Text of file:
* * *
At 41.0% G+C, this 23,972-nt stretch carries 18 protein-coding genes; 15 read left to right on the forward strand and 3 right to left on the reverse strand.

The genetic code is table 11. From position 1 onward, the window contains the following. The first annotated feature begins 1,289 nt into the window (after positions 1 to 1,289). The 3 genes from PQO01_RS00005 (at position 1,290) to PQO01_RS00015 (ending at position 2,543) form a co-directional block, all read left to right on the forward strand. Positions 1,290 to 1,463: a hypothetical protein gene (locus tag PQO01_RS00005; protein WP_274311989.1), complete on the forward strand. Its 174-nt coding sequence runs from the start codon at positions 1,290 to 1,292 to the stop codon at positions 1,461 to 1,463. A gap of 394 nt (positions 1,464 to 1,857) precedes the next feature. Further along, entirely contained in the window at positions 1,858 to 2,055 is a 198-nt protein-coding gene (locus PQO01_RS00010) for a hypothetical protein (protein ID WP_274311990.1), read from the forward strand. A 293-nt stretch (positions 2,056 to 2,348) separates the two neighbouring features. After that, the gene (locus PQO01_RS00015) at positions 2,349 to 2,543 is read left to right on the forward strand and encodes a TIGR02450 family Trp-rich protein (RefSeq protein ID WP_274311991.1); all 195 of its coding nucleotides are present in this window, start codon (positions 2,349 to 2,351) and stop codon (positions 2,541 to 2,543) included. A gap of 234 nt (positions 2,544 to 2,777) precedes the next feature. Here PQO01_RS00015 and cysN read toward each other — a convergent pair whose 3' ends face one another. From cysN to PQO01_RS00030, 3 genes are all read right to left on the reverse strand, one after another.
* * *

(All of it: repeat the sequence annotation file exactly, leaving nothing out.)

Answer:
At 41.0% G+C, this 23,972-nt stretch carries 18 protein-coding genes; 15 read left to right on the forward strand and 3 right to left on the reverse strand.

The genetic code is table 11. From position 1 onward, the window contains the following. The first annotated feature begins 1,289 nt into the window (after positions 1 to 1,289). The 3 genes from PQO01_RS00005 (at position 1,290) to PQO01_RS00015 (ending at position 2,543) form a co-directional block, all read left to right on the forward strand. Positions 1,290 to 1,463: a hypothetical protein gene (locus tag PQO01_RS00005; protein WP_274311989.1), complete on the forward strand. Its 174-nt coding sequence runs from the start codon at positions 1,290 to 1,292 to the stop codon at positions 1,461 to 1,463. A gap of 394 nt (positions 1,464 to 1,857) precedes the next feature. Further along, entirely contained in the window at positions 1,858 to 2,055 is a 198-nt protein-coding gene (locus PQO01_RS00010) for a hypothetical protein (protein ID WP_274311990.1), read from the forward strand. A 293-nt stretch (positions 2,056 to 2,348) separates the two neighbouring features. After that, the gene (locus PQO01_RS00015) at positions 2,349 to 2,543 is read left to right on the forward strand and encodes a TIGR02450 family Trp-rich protein (RefSeq protein ID WP_274311991.1); all 195 of its coding nucleotides are present in this window, start codon (positions 2,349 to 2,351) and stop codon (positions 2,541 to 2,543) included. A gap of 234 nt (positions 2,544 to 2,777) precedes the next feature. Here PQO01_RS00015 and cysN read toward each other — a convergent pair whose 3' ends face one another. From cysN to PQO01_RS00030, 3 genes are all read right to left on the reverse strand, one after another.